The Federal Government on Wednesday hailed the German Government for the repatriation of Benin artefacts from the European country.
About 1,130 pieces of Benin Bronzes are expected to be returned to Nigeria next year, with Germany expressing its readiness to willingly decide to return the items, thus becoming the first country to do so.
As part of moves to achieve this, the Minister of Information and Culture, Lai Mohammed, received the German government delegation that came to Nigeria for the signing of the Memorandum of Understanding.
According to a statement issued by Segun Adeyemi, the spokesman of the Minister, Mohammed said the MoU “marked the beginning of efforts that will culminate in the signing, in December 2021, of the agreement on the repatriation of the Benin Bronzes.”
This is even as he described the MoU signed between Nigeria and Germany in Abuja as a major step toward the repatriation of hundreds of Benin Bronzes from Germany next year.
“The German Government and the German people have taken a bold step by agreeing to voluntarily, without too much coercion on the part of Nigeria to return these artefacts. Because what the return of the artefacts will do is that it’s going to really cement further the relationship between Nigeria and Germany. Culture today has become one of the effective tools for soft diplomacy,” the Minister said.
“The return of the artefacts should not be an end of an era but rather the beginning of further cooperation between the two parties.”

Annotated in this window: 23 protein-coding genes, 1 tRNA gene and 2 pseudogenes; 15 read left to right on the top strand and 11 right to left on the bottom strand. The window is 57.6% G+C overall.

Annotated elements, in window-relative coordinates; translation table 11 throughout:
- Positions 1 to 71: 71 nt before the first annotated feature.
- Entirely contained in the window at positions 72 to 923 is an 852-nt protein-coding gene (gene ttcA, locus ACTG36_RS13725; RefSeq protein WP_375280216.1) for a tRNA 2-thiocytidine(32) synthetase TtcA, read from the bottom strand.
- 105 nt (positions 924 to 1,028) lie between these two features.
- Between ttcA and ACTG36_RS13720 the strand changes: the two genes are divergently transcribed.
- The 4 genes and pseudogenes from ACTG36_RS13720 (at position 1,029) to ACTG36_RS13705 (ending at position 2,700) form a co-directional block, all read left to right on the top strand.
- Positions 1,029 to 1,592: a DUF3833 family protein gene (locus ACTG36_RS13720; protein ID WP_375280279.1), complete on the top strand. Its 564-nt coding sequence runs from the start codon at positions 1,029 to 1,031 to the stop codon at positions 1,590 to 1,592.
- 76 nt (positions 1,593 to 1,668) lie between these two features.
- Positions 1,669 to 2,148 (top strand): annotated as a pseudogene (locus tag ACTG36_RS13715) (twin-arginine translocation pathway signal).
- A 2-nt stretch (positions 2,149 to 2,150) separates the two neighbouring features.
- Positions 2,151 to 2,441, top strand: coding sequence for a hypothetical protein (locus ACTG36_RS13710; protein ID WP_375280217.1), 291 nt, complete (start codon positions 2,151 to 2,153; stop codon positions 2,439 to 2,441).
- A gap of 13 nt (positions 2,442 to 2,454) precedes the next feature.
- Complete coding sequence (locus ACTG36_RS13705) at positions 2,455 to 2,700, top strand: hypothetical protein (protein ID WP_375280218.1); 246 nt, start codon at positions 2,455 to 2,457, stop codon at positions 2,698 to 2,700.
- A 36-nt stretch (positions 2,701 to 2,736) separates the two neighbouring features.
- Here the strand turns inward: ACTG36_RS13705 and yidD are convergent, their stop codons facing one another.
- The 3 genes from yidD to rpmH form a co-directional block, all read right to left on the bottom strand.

Mohammed said a team of experts will leave Nigeria very soon to engage with stakeholders in Germany on the repatriation of the artefacts.
Although Germany acquired the artefacts through global trading in artefacts, the Minister explained that it had voluntarily agreed to relinquish them in order to further strengthen the bilateral ties between Nigeria and Germany.
He added: “A team of experts will be visiting some museum in Germany very soon and the whole idea is again confidence building to especially assuage their feeling of loss and make it lighter and easier for them and to also make their position more tenable with the people.”
In his remarks, the Director-General for Culture and Communication of the German Federal Foreign Office, Dr. Andreas Gorgen, said the release of the artefacts is part of a cultural policy that will contribute to healing the wound inflicted by the looting of the artefacts from Nigeria and to establishing a new relationship between Germany and Nigeria.
He commended the efforts of the National Commission for Museums and Monuments and said the signed MoU was based on what the Minister initiated during his visit to Germany earlier in the year.
Members of the German delegation included the Director of the Museum at Rothenbaum, Prof. Barbara Plankensteiner; President of the Prussian Cultural Heritage Foundation, Prof. Hermann Parzinger and the German Ambassador to Nigeria, Birgitt Ory.